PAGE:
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The House Ethics Committee cited “insufficient evidence” and shuttered an investigation Friday into whether six lawmakers misused official travel funds, even as some Members acknowledged keeping the money or spending it on items such as souvenirs for their offices or families.
The committee’s report also highlighted continuing tensions with the Office of Congressional Ethics, which recommended the probes to the House panel, over investigative methods and interpretations of the chamber’s rules.
According to the 805-page report released Friday by the ethics committee, the OCE reviewed whether each of the Members had improperly kept excess per diem funds issued for official Congressional travel, known as a CODEL, between 2008 and 2010. The lawmakers denied violating rules.
The funds were intended for meals or other approved expenses. In its evaluation, the OCE determined that six lawmakers retained excess funds ranging from $428 to $2,811, based on estimates of each lawmaker’s travel expenses.
But the House Ethics Committee rejected the OCE’s estimates, including its use of Members’ official itineraries to estimate meal costs and even lawmakers’ admissions that they may have used the funds for nonessential items, like gifts.
“The Committee concludes that there is insufficient evidence to determine with any degree of certainty that any one of the Members were provided an amount of per diem that was not necessary for their respective trips,” the panel stated in its report.
“While OCE also relies on statements to the press and to OCE by the Members that they have purchased meals or gifts for foreign officials, staff or aircrew members who supported the trip, a use of per diem that the Committee would agree would not be appropriate, there is no evidence that per diem was actually used for such expenses, or that the amount of per diem if used was not de minimis,” the report said.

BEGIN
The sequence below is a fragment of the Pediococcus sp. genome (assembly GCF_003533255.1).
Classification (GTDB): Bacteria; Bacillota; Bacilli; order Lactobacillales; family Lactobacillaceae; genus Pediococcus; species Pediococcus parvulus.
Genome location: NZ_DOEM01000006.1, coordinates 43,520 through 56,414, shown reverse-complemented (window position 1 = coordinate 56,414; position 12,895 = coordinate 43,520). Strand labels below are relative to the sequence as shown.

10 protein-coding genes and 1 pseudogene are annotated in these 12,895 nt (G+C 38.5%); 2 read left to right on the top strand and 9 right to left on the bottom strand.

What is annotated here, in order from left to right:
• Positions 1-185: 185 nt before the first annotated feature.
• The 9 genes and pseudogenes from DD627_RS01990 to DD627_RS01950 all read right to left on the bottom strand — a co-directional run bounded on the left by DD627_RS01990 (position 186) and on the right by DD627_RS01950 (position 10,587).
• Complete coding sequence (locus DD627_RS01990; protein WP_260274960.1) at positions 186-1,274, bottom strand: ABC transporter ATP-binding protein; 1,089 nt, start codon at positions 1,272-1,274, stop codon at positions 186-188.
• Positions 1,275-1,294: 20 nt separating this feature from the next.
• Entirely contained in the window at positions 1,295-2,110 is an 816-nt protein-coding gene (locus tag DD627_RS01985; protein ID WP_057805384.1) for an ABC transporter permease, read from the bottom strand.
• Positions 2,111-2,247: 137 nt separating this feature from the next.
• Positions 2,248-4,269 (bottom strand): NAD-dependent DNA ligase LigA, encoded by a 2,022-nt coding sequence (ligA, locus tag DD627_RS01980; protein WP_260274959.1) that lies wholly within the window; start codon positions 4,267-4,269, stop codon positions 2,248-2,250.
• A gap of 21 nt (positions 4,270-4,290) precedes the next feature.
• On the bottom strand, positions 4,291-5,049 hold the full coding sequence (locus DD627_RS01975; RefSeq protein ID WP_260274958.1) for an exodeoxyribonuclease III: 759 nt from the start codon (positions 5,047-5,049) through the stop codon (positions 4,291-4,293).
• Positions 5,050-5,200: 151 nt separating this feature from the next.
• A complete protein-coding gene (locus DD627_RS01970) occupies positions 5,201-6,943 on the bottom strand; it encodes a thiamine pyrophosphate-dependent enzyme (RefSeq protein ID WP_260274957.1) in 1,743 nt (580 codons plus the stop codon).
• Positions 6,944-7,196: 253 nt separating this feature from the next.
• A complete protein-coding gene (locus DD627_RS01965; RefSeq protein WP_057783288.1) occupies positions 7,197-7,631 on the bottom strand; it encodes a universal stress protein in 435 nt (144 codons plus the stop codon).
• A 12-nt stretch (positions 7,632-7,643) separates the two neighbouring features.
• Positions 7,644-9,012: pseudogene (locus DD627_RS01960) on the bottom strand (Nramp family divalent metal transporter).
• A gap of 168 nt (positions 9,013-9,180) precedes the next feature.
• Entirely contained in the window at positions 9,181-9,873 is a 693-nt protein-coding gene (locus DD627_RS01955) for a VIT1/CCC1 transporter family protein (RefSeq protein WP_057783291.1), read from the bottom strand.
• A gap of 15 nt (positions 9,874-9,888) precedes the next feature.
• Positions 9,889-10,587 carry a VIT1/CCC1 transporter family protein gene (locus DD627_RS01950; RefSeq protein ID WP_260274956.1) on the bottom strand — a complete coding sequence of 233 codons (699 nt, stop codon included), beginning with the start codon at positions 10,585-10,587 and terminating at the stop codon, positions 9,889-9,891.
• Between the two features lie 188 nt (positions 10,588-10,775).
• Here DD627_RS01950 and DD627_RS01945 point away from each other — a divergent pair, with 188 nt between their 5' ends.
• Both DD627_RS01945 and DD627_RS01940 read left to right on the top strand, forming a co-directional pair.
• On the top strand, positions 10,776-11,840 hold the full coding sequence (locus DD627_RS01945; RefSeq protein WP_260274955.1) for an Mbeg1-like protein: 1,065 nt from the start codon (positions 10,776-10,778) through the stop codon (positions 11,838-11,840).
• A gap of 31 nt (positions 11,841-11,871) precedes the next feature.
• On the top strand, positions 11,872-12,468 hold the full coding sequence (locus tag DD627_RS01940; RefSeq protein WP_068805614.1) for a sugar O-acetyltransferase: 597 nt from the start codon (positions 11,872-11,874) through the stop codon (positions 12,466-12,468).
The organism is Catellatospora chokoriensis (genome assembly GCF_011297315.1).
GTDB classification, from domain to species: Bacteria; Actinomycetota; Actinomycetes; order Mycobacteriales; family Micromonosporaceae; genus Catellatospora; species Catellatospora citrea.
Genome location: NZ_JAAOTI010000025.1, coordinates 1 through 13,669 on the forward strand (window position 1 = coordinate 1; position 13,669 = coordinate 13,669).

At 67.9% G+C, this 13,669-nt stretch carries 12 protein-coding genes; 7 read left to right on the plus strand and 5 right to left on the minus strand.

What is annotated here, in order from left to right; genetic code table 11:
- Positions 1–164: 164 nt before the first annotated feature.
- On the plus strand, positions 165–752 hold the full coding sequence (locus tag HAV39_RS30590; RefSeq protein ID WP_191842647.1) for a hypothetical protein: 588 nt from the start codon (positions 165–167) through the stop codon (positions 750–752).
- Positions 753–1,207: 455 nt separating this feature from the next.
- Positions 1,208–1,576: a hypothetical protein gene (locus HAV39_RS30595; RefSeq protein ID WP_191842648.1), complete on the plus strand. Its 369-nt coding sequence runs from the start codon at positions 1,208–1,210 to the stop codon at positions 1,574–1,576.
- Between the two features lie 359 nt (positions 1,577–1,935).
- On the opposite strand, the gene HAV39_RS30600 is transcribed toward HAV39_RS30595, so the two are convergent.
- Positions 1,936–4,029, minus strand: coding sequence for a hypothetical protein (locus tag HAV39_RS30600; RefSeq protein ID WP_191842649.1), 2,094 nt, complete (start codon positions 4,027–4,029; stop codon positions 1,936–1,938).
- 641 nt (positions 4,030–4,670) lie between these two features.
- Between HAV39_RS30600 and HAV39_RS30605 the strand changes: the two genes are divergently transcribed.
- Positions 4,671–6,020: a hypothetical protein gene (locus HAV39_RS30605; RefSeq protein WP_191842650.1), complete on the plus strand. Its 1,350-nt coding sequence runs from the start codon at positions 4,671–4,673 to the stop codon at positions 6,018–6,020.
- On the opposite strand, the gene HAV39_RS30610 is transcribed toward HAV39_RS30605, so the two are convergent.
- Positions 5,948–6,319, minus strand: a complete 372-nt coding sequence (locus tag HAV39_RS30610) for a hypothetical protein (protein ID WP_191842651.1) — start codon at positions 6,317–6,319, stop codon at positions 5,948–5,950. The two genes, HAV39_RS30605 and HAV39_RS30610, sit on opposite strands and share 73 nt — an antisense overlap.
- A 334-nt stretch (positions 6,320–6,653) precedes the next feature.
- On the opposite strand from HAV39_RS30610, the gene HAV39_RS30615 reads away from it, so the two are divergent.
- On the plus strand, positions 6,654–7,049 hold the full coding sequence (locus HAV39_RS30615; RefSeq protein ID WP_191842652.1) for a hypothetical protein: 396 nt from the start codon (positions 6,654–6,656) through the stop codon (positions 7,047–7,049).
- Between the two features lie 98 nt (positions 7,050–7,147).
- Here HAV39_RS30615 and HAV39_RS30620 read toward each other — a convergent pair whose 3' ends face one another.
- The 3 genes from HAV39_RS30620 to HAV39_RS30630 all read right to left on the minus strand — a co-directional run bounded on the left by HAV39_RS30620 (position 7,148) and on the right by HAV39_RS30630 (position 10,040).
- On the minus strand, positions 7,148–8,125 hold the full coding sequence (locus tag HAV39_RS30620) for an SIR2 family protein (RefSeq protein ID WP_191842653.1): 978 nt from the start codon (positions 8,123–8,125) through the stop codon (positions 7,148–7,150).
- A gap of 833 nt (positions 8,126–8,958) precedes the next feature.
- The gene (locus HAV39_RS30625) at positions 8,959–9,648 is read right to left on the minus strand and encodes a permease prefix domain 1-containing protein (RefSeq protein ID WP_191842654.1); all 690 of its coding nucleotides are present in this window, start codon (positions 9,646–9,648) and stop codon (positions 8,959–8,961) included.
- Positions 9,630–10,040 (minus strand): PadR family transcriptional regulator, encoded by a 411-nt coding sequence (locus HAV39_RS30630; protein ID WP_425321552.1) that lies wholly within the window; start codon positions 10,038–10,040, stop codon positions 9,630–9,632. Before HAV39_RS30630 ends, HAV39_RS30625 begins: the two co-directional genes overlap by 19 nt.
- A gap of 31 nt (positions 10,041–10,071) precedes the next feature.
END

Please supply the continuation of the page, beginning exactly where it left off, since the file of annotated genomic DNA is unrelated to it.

Members are not required to maintain receipts for their per diem expenses, and some of the six lawmakers said they often commingled their own funds with their government-issued local currency or used the funds to repay expenses charged to their personal credit cards or bank accounts.
Because individual receipts were not available, OCE investigators instead relied on official trip itineraries to estimate costs for each Member by determining how many official or “leisure” meals were scheduled.
According to summaries of its interviews with the six lawmakers, OCE investigators also sought to determine whether a Member’s meals most often fell into one of three categories: official events provided at no charge, meals paid for by the military and later billed to the Member, and meals paid for by the Member.
But the ethics committee rejected the OCE’s method, citing arguments offered by Hastings that many of those meals are receptions with limited food or where Members do not eat. The committee also said Members may not adhere to official travel itineraries filed with the House and asserted there is no proof that Hastings or the other lawmakers even attended the events tallied in the OCE reports.